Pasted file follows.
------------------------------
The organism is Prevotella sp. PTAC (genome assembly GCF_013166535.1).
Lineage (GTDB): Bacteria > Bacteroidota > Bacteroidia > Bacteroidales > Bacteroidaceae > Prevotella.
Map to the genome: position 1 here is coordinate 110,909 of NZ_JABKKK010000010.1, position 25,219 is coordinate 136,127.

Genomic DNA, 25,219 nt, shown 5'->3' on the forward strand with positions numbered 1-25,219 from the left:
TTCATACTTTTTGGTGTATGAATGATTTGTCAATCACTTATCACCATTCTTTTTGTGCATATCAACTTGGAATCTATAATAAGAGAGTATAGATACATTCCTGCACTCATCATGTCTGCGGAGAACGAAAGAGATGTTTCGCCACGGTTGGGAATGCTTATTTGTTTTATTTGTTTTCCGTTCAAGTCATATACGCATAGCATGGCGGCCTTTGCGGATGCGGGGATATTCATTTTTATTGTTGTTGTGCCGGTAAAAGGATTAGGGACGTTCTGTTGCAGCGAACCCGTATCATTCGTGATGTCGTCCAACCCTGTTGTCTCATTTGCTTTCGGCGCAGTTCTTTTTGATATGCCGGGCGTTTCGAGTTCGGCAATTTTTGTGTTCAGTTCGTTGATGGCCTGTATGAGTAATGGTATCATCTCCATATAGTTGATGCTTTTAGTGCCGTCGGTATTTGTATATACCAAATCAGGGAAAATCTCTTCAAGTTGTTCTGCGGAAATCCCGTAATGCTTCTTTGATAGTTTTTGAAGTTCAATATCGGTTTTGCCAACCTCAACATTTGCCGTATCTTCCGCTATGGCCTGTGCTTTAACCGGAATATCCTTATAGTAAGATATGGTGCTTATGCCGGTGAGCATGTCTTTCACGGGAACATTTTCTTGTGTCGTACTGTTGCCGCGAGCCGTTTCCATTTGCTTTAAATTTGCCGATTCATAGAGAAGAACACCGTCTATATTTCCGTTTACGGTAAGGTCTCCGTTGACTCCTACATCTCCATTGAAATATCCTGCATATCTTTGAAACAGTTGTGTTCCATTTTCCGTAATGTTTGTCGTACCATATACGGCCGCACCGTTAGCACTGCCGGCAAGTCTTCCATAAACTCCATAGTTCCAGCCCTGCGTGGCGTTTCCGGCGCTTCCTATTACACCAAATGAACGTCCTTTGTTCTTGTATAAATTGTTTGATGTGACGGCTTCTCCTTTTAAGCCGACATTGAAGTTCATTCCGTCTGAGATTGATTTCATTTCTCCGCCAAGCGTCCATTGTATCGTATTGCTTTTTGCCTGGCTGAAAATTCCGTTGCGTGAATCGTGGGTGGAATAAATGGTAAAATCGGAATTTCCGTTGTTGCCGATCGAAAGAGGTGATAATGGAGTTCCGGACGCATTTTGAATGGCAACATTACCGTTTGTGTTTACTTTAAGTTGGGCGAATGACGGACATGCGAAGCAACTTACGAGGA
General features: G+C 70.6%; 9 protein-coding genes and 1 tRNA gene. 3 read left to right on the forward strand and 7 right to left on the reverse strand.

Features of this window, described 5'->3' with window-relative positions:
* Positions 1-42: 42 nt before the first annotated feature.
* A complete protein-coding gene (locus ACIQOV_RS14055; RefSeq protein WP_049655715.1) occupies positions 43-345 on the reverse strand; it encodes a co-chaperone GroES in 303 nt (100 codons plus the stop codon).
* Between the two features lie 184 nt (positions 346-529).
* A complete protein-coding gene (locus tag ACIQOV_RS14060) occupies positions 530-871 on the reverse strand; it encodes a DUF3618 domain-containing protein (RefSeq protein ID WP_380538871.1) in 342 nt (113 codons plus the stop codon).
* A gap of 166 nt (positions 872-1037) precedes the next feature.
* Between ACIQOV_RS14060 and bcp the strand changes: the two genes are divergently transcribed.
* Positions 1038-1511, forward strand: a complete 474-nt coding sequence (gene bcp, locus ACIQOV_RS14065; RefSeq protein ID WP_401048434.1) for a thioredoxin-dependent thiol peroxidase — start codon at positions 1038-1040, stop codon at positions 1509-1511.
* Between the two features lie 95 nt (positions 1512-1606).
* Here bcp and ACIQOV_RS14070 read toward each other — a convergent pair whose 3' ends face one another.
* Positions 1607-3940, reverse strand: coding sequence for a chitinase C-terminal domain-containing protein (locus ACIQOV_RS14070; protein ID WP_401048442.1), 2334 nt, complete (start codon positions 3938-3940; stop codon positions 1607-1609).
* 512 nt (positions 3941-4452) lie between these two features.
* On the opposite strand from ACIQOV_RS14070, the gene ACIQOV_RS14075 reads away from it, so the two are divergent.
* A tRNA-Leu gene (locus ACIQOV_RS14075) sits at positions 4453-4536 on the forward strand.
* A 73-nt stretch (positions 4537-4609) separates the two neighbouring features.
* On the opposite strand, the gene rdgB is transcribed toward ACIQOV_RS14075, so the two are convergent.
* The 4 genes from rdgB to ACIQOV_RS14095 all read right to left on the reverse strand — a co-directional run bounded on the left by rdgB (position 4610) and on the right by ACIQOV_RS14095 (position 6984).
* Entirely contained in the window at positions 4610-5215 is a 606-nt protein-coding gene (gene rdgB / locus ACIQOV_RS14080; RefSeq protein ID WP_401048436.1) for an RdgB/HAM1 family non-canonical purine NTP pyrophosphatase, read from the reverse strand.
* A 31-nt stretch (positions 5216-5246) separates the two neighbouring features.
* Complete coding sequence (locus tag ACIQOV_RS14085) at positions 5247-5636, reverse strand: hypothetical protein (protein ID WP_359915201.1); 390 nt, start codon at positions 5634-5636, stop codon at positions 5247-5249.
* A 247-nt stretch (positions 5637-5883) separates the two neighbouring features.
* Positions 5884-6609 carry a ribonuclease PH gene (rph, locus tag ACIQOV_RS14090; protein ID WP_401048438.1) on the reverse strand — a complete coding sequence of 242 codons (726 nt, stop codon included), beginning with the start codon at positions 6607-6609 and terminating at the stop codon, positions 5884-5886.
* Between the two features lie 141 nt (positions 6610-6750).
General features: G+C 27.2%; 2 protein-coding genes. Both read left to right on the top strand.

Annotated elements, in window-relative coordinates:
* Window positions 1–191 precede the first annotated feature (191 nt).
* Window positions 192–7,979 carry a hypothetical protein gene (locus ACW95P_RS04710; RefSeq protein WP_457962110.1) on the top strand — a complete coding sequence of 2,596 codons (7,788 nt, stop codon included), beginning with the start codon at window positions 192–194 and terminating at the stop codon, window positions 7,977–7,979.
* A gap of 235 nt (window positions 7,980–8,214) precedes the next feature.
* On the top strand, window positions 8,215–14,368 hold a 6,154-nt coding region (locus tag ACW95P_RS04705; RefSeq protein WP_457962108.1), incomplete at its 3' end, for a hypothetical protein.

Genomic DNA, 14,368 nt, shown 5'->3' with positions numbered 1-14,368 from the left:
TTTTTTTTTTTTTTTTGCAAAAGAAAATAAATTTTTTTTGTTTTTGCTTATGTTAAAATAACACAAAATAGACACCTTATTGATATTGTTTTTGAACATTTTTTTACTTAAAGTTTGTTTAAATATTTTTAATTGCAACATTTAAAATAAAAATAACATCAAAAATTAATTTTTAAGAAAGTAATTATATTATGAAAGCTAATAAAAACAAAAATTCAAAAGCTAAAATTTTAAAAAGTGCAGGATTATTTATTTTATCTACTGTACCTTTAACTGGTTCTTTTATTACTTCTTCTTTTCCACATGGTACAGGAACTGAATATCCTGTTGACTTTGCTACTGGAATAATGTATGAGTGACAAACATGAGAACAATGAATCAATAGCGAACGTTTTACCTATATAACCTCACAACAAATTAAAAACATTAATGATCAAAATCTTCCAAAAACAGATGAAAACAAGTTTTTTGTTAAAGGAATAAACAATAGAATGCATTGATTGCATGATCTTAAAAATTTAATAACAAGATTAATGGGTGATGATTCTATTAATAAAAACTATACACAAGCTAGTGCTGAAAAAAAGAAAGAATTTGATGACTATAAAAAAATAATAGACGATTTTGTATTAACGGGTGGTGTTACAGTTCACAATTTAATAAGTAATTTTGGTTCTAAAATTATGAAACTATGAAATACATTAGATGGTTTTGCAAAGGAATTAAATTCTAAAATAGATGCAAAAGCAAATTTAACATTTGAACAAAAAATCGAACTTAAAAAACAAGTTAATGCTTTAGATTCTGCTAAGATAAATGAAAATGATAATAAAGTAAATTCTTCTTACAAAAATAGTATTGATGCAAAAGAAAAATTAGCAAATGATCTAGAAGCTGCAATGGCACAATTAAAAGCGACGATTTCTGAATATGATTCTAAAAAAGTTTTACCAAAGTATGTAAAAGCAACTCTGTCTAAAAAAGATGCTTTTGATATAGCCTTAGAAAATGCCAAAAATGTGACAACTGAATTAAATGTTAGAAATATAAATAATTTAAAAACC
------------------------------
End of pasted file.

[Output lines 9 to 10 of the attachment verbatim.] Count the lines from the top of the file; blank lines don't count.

* A complete protein-coding gene (locus ACIQOV_RS14055; RefSeq protein WP_049655715.1) occupies positions 43-345 on the reverse strand; it encodes a co-chaperone GroES in 303 nt (100 codons plus the stop codon).
* Between the two features lie 184 nt (positions 346-529).